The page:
Day 12 – Magic Springs


The car park looked surprisingly busy for what it was however, including several coaches. This was mostly due to the water park thankfully and didn’t impede our progress in the slightest, though it did cause other inconveniences.


First up was the #1 Arkansas Twister, a relocated woodie from Florida. Much like Rampage the previous day, it provided the perfect sensation of ‘I am on a wooden rollercoaster’, bouncing about on a daily basis and not offering much of anything. It managed to have an even more hilarious wobble over bits like that hill in shot, a rhythmic pulsing that sapped any other force out of the track shaping.

All in all we were simply glad it didn’t murder us, those trains look suspiciously like The Boss trains. What it did do for us was get us wet – all the seats were, because everyone was coming from the water park and riding it. Slimy.


Talking of murder, they have one of these. The recent news of Abismo,the extended version of this model, doing its party trick and getting stuck upside down again didn’t do anything to alleviate my fear of #2 X Coaster, but needs must. An amusing dispatch sequence added to concerns, a conversation between staff that went something like “did you push the button?” “what button?”, going into the control box for 30 seconds looking confused before we set off.

I do hate the upside-down-ness of these, it messes me up. The back passes through fastest in theory, and that helped to alleviate some of the discomfort. From there this particular version does more ‘coasting’, with a full forwards, backwards, forwards swing out of the starting drop. Mercifully most installations I’ve done haven’t even bothered with that much, though the OG at Skyline did it twice, catching and pulling through the top again – evil, but I was new to it then.

Mercifully here, this one was less rough than a number of those with shorter cycles, though not ideal. It got the job done, and with dryer seats.


#3 Big Bad John had wet seats, but could be forgiven both for the name and for being the best ride in the park. As a relocated mine train, it’s unusual at best. 3 lift hills worth of romp through the trees at odd elevations, culminating in a wicked final drop into a tunnel, accentuated by back row of course.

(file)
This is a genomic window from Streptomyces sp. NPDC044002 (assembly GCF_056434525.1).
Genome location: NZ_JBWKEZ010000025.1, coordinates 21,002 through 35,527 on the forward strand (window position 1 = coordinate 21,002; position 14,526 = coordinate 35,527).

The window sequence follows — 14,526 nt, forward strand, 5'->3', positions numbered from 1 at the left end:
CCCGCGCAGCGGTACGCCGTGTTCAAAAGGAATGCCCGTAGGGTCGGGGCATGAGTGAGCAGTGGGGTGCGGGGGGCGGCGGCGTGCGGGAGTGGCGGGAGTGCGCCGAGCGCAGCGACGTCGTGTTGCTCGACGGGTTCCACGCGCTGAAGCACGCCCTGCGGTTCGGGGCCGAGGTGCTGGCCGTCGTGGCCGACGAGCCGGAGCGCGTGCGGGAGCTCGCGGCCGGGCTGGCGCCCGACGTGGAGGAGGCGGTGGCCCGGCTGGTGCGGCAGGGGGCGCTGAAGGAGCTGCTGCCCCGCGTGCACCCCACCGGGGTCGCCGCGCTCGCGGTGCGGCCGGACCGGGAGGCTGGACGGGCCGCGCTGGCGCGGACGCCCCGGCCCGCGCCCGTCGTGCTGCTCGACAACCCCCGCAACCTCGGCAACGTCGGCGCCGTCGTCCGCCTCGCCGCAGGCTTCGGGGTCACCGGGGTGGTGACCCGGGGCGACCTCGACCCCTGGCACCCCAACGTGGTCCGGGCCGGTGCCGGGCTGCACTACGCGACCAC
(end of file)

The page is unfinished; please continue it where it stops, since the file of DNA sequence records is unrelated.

#4 Diamond Mine Run was another of these E&F Miler things, but it ain’t no Kozmo’s Kurves.

The SLC was closed for the foreseeable – what a pity, never mind.

Park complete and with no others in sight, we were at a loss as to what to do for the rest of the day, until realising I had planned for us to do another 5-6 hours of driving, so there was that.


There is a big observation tower around the corner and up a hill in the town of Hot Springs however, so we gave that a flying visit.


There’s the town.


Spot the spite.

After just a few minutes a staff member came up and evacuated us from the platform, as there were storms approaching. This resulted in receiving a full refund, so that was kind of a bonus. With that it was off to Oklahoma.

Day 13

USA 06/23 – Lake Winnepesaukah + Alabama Adventure

Having had all the big hitters back to back for a few days, the pace of the trip inevitably had to change a bit. We had ended up staying just over the border in North Carolina, having learnt on route that Gatlinburg = bad. The only place in America where seemingly all parking is a $20 day rate – no use when you just want to grab some food passing through. And then there’s no civilisation for the next hour of mountain roads.

With a lot of states converging in this vicinity, it was then back through some of Tennessee and then no more than a mile over the line before winding up in Georgia again for

Day 11 – Lake Winnepesaukah Amusement Park


And here it is. For the ‘summer season’ (someone needs to tell both Sea World and Six Flags) the park gets a little on the pricey side, for what it is, as an additional cost for water park admission becomes included by default. You can save one whole dollar by booking online though!

The most interesting aspect of all entry was that in order to prove your entry, they slather the back of one of your hands with orange paint. This seems a bit much, to the point that the back half of the admissions cabins are covered in the stuff from guests obviously removing and drying as much as possible in passing. Then you must live in fear of touching clothes or any parts of rides with it, because it remained tacky at best for the duration of the visit.


First up was their signature coaster, the #1 Cannon Ball. It’s got all the makings of a classic, simple out and back with plenty of hills, and buzz bars. Rode pretty well for 1967 – nothing overly special, just some solid fun.